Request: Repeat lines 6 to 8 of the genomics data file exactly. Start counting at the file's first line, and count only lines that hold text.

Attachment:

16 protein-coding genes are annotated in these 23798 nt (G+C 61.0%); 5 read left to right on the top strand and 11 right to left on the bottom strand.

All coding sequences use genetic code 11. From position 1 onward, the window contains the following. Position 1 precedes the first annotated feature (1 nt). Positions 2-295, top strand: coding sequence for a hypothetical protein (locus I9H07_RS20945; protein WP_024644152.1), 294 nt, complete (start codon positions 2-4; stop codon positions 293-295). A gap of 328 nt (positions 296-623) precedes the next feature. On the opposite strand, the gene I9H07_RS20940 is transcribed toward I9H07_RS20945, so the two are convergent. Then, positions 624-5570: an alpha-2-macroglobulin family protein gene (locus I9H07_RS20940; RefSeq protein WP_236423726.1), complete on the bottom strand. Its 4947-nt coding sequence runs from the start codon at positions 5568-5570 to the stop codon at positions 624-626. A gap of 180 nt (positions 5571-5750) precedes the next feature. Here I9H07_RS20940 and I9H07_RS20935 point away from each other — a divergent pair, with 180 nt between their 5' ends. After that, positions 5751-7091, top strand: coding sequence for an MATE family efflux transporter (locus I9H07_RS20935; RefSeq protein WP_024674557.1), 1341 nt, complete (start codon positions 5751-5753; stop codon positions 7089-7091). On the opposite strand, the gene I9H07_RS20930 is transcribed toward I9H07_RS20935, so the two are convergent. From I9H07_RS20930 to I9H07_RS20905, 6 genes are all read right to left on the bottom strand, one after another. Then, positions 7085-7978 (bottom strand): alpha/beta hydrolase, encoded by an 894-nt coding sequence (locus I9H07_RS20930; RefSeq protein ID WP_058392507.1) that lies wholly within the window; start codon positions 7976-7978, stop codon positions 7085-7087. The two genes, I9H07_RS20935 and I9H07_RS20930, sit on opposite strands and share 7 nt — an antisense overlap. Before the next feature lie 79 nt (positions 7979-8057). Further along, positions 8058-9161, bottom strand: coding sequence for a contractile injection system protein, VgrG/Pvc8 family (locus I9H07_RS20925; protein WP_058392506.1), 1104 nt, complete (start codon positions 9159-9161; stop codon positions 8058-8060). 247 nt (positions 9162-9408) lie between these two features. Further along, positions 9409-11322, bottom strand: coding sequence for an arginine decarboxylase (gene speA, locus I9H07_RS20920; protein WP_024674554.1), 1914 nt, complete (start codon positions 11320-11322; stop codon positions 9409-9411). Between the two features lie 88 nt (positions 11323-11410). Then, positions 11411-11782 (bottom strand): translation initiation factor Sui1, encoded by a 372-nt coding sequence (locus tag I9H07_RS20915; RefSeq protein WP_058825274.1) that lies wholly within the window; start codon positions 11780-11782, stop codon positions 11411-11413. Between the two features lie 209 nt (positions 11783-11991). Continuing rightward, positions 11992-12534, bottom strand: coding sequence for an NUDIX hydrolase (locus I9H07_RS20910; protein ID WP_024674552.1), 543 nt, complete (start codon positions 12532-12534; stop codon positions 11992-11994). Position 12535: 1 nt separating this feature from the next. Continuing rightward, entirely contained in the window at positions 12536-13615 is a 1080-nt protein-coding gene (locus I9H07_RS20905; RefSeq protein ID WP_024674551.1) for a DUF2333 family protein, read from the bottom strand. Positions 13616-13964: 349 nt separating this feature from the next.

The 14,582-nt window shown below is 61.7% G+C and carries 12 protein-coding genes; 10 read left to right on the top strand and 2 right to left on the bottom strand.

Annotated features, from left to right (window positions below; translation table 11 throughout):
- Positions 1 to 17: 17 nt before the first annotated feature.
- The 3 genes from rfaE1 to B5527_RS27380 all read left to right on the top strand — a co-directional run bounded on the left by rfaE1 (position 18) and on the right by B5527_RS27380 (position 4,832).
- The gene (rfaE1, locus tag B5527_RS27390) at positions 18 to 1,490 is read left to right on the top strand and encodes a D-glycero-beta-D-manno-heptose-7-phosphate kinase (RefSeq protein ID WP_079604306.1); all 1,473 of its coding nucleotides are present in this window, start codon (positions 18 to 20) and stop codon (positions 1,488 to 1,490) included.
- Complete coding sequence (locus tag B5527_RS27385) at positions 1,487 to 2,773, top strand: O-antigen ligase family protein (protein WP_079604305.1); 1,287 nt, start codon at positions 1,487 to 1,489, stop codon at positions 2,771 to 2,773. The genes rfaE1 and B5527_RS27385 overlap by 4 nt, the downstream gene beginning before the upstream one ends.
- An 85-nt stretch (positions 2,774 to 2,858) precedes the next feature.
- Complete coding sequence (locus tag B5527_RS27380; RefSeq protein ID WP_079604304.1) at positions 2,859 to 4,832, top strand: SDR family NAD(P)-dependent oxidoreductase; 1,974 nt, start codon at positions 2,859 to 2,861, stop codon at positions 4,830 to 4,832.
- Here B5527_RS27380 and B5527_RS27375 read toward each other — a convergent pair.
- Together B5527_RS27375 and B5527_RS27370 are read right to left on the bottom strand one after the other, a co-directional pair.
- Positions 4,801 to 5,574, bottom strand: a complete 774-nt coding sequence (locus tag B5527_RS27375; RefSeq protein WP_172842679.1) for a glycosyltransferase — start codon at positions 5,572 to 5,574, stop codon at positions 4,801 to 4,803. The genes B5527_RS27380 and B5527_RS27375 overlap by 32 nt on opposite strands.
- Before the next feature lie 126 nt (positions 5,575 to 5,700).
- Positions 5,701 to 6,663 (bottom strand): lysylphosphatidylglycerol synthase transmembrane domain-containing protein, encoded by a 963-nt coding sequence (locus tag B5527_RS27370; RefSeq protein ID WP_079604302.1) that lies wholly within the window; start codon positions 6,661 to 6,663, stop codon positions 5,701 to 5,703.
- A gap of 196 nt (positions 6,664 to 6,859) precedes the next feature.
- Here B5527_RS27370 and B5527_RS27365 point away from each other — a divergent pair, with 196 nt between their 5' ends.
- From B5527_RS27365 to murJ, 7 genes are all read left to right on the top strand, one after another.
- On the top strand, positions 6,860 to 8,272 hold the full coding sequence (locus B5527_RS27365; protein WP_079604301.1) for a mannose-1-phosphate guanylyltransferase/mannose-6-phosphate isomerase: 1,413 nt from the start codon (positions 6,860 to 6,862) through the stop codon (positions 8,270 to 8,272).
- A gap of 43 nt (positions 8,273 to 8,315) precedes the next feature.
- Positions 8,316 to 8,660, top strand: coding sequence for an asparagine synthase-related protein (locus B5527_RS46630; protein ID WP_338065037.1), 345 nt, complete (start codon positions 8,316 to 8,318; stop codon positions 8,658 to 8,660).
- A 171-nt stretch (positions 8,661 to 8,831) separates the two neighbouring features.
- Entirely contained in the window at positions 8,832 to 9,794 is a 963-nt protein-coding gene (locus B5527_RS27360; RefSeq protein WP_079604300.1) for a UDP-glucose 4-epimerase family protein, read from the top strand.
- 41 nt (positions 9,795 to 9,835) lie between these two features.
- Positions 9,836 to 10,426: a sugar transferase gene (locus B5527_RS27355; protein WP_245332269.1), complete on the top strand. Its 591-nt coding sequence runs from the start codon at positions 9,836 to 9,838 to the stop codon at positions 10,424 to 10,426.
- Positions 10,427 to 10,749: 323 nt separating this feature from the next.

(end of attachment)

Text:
- The 3 genes from rfaE1 to B5527_RS27380 all read left to right on the top strand — a co-directional run bounded on the left by rfaE1 (position 18) and on the right by B5527_RS27380 (position 4,832).
- The gene (rfaE1, locus tag B5527_RS27390) at positions 18 to 1,490 is read left to right on the top strand and encodes a D-glycero-beta-D-manno-heptose-7-phosphate kinase (RefSeq protein ID WP_079604306.1); all 1,473 of its coding nucleotides are present in this window, start codon (positions 18 to 20) and stop codon (positions 1,488 to 1,490) included.
- Complete coding sequence (locus tag B5527_RS27385) at positions 1,487 to 2,773, top strand: O-antigen ligase family protein (protein WP_079604305.1); 1,287 nt, start codon at positions 1,487 to 1,489, stop codon at positions 2,771 to 2,773. The genes rfaE1 and B5527_RS27385 overlap by 4 nt, the downstream gene beginning before the upstream one ends.